Lev was of the opinion that for a wedding, a real gentleman should present his bride with orchids, not with trite roses. I had nothing against trite roses either, truth to say, but there he was in a white second-hand suit, with a white Phalaenopsis whose tepals and anther shouted desire, whose roots peeked out indecently out of the pot like overgrown pubic hair. While the registrar was thumbing infinitely through our files, Lev deftly hid his wrist under the polyester skirts of my wedding dress. “We’ll have four sons – like Bernoulli the mathematician brothers,” he whispered.


The professor of Botany points at a tawny species that looks like a hybrid of a rooster and a spaniel. “This is Catasetum, Darwin’s pet orchid. He admired its unadulterated straightforwardness – launching its viscid pollinia with explosive force when an insect touches its pod, so that the pollinator is knocked off the flower.”


My first miscarriage in the twenty-third week had an unexpected pleasant side effect: some pounds I had put on during pregnancy made me look more feminine.

“Three sons are okay, too, like, say, Brothers Karamazov,” Lev comforted me. He had brought in a huge cream cake, and all my nine hospital roommates had also got a piece. Lev was enthralled at the recent solution of Fermat theorem by Andrew Wiles – “Didn’t I tell you, didn’t I tell you!”, and proceeded to explain it. I pretended to listen, my fingers destroying the cream rose.

We both agreed that the Blind Gut was not a place for us to live. We needed well-being, expansion, good medical care. So Lev applied for emigration to Germany which was accepting a quota of refugees from the ex-Soviet states. Lev was sure his excellent qualifications would enable him to find a teaching position at a university. The language was not a problem: Lev had taught himself German some years ago to be able to read Freud in the original.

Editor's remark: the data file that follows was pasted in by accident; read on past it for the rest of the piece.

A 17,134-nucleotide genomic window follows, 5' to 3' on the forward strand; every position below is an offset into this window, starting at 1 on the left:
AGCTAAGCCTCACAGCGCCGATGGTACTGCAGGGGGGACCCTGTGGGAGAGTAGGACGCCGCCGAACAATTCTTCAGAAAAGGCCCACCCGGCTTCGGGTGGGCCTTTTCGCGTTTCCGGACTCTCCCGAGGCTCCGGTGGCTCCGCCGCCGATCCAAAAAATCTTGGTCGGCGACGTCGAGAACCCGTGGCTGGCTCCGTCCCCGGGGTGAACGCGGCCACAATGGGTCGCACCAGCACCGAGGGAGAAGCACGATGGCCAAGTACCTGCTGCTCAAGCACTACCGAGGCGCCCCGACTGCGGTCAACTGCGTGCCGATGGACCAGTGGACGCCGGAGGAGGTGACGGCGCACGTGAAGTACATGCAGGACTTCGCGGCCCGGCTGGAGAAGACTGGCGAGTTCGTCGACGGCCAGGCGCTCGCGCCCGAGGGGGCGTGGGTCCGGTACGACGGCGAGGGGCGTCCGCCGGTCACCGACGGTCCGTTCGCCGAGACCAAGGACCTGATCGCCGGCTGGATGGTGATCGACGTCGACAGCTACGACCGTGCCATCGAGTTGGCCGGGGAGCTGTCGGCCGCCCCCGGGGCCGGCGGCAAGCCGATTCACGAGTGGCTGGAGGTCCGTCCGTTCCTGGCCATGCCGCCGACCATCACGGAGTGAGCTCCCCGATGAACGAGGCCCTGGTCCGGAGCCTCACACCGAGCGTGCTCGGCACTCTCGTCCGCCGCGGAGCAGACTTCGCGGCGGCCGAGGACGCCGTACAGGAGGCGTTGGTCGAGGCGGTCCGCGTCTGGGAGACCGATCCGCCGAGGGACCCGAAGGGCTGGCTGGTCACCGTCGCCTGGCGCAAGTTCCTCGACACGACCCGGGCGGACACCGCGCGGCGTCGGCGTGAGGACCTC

I dropped out of college, for I didn’t see myself a teacher of Mathematics. To while away the time of waiting for the green card, I signed up for an English course. Learning simple conversational phrases was so refreshing after Lev’s incessant racking of my IQ.

“In our case, English is impractical – actually, you should learn German. Here is a textbook: forty vocabulary items a day plus ten irregular verbs with conjugations in all tense forms.” The norm had to be amended to seven words a day and one verb conjugation in one tense form. “Your Mercury in Taurus is especially obtuse but we will flog it on,” Lev said, one eighth of disappointment in his voice.

It took us two years to get the permission to emigrate, and another miscarriage.

“What a saboteur,” the doctor said before releasing me, “just too lazy to carry children! Fifteenth week and she already spits it out. Did you pity the little thing at all? It was a boy – I saw when I scraped you out.” The Blind Gut doctors always felt that pep talk was essential for convalescence.

“Never mind, it’s okay,” Lev comforted me, his hand almost firm on my shoulder. “Two children are a somewhat mediocre performance, but there were plenty of famous sibling duos, Romulus and Remus, the Grimm Brothers, the Klitschko boxers, at the worst.”